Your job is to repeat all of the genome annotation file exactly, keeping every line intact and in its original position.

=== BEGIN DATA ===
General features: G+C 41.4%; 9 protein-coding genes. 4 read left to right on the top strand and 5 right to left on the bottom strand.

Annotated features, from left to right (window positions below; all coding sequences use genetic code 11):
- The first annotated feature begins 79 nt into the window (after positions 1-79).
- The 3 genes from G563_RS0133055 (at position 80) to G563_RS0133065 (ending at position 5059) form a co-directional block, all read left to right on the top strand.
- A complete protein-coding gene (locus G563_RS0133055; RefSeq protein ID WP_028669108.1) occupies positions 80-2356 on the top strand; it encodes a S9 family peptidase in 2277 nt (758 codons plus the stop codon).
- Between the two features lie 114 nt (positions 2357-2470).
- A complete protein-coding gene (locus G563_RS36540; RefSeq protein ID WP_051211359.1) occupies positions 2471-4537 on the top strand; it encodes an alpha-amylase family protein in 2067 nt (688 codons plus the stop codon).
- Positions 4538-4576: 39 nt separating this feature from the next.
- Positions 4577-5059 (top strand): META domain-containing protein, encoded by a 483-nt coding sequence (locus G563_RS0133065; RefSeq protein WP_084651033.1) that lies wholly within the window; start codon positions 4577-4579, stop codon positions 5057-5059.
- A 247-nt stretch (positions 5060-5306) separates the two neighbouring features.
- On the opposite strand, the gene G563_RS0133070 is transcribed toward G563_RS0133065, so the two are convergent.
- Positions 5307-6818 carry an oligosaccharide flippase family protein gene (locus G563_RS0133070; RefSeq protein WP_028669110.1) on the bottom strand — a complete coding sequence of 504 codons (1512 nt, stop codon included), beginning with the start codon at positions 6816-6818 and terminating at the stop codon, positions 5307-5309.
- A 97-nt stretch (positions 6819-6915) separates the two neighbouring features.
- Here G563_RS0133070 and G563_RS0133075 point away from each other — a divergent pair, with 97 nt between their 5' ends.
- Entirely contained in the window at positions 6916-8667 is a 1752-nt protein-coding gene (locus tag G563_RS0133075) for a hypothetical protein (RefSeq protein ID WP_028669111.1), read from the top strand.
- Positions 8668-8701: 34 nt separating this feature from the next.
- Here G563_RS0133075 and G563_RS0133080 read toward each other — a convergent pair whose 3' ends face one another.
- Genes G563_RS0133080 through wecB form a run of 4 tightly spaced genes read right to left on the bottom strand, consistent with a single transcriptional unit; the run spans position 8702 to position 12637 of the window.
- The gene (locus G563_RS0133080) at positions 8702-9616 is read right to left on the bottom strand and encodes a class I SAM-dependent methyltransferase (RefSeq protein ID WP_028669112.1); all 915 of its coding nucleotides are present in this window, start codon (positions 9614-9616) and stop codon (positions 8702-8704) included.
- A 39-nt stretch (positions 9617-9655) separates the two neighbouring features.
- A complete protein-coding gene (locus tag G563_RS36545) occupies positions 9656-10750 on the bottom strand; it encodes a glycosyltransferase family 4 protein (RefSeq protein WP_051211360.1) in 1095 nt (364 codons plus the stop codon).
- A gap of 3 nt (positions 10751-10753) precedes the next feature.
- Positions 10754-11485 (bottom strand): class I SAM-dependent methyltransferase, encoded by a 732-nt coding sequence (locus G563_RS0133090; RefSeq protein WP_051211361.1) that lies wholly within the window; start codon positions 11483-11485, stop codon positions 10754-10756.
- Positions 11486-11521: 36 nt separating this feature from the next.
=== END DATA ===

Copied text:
General features: G+C 41.4%; 9 protein-coding genes. 4 read left to right on the top strand and 5 right to left on the bottom strand.

Annotated features, from left to right (window positions below; all coding sequences use genetic code 11):
- The first annotated feature begins 79 nt into the window (after positions 1-79).
- The 3 genes from G563_RS0133055 (at position 80) to G563_RS0133065 (ending at position 5059) form a co-directional block, all read left to right on the top strand.
- A complete protein-coding gene (locus G563_RS0133055; RefSeq protein ID WP_028669108.1) occupies positions 80-2356 on the top strand; it encodes a S9 family peptidase in 2277 nt (758 codons plus the stop codon).
- Between the two features lie 114 nt (positions 2357-2470).
- A complete protein-coding gene (locus G563_RS36540; RefSeq protein ID WP_051211359.1) occupies positions 2471-4537 on the top strand; it encodes an alpha-amylase family protein in 2067 nt (688 codons plus the stop codon).
- Positions 4538-4576: 39 nt separating this feature from the next.
- Positions 4577-5059 (top strand): META domain-containing protein, encoded by a 483-nt coding sequence (locus G563_RS0133065; RefSeq protein WP_084651033.1) that lies wholly within the window; start codon positions 4577-4579, stop codon positions 5057-5059.
- A 247-nt stretch (positions 5060-5306) separates the two neighbouring features.
- On the opposite strand, the gene G563_RS0133070 is transcribed toward G563_RS0133065, so the two are convergent.
- Positions 5307-6818 carry an oligosaccharide flippase family protein gene (locus G563_RS0133070; RefSeq protein WP_028669110.1) on the bottom strand — a complete coding sequence of 504 codons (1512 nt, stop codon included), beginning with the start codon at positions 6816-6818 and terminating at the stop codon, positions 5307-5309.
- A 97-nt stretch (positions 6819-6915) separates the two neighbouring features.
- Here G563_RS0133070 and G563_RS0133075 point away from each other — a divergent pair, with 97 nt between their 5' ends.
- Entirely contained in the window at positions 6916-8667 is a 1752-nt protein-coding gene (locus tag G563_RS0133075) for a hypothetical protein (RefSeq protein ID WP_028669111.1), read from the top strand.
- Positions 8668-8701: 34 nt separating this feature from the next.
- Here G563_RS0133075 and G563_RS0133080 read toward each other — a convergent pair whose 3' ends face one another.
- Genes G563_RS0133080 through wecB form a run of 4 tightly spaced genes read right to left on the bottom strand, consistent with a single transcriptional unit; the run spans position 8702 to position 12637 of the window.
- The gene (locus G563_RS0133080) at positions 8702-9616 is read right to left on the bottom strand and encodes a class I SAM-dependent methyltransferase (RefSeq protein ID WP_028669112.1); all 915 of its coding nucleotides are present in this window, start codon (positions 9614-9616) and stop codon (positions 8702-8704) included.
- A 39-nt stretch (positions 9617-9655) separates the two neighbouring features.
- A complete protein-coding gene (locus tag G563_RS36545) occupies positions 9656-10750 on the bottom strand; it encodes a glycosyltransferase family 4 protein (RefSeq protein WP_051211360.1) in 1095 nt (364 codons plus the stop codon).
- A gap of 3 nt (positions 10751-10753) precedes the next feature.
- Positions 10754-11485 (bottom strand): class I SAM-dependent methyltransferase, encoded by a 732-nt coding sequence (locus G563_RS0133090; RefSeq protein WP_051211361.1) that lies wholly within the window; start codon positions 11483-11485, stop codon positions 10754-10756.
- Positions 11486-11521: 36 nt separating this feature from the next.